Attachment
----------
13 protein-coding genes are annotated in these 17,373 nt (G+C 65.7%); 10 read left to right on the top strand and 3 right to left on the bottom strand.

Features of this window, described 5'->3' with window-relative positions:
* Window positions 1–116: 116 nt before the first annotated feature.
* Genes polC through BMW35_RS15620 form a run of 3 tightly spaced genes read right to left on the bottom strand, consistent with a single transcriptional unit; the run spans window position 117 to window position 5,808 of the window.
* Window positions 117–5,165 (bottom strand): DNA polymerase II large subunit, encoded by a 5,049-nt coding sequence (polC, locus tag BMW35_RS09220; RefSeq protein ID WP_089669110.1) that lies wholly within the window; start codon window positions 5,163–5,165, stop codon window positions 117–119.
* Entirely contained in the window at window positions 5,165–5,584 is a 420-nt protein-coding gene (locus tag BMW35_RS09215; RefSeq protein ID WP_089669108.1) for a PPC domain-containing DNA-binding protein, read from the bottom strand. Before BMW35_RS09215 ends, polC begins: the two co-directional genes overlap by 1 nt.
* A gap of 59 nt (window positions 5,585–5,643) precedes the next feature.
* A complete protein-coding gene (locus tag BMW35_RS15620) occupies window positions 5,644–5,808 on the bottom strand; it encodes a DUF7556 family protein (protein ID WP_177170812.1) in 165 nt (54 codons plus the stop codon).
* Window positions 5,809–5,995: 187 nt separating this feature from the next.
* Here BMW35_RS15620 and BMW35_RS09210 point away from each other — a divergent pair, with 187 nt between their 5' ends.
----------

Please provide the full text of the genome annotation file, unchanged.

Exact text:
13 protein-coding genes are annotated in these 17,373 nt (G+C 65.7%); 10 read left to right on the top strand and 3 right to left on the bottom strand.

Features of this window, described 5'->3' with window-relative positions:
* Window positions 1–116: 116 nt before the first annotated feature.
* Genes polC through BMW35_RS15620 form a run of 3 tightly spaced genes read right to left on the bottom strand, consistent with a single transcriptional unit; the run spans window position 117 to window position 5,808 of the window.
* Window positions 117–5,165 (bottom strand): DNA polymerase II large subunit, encoded by a 5,049-nt coding sequence (polC, locus tag BMW35_RS09220; RefSeq protein ID WP_089669110.1) that lies wholly within the window; start codon window positions 5,163–5,165, stop codon window positions 117–119.
* Entirely contained in the window at window positions 5,165–5,584 is a 420-nt protein-coding gene (locus tag BMW35_RS09215; RefSeq protein ID WP_089669108.1) for a PPC domain-containing DNA-binding protein, read from the bottom strand. Before BMW35_RS09215 ends, polC begins: the two co-directional genes overlap by 1 nt.
* A gap of 59 nt (window positions 5,585–5,643) precedes the next feature.
* A complete protein-coding gene (locus tag BMW35_RS15620) occupies window positions 5,644–5,808 on the bottom strand; it encodes a DUF7556 family protein (protein ID WP_177170812.1) in 165 nt (54 codons plus the stop codon).
* Window positions 5,809–5,995: 187 nt separating this feature from the next.
* Here BMW35_RS15620 and BMW35_RS09210 point away from each other — a divergent pair, with 187 nt between their 5' ends.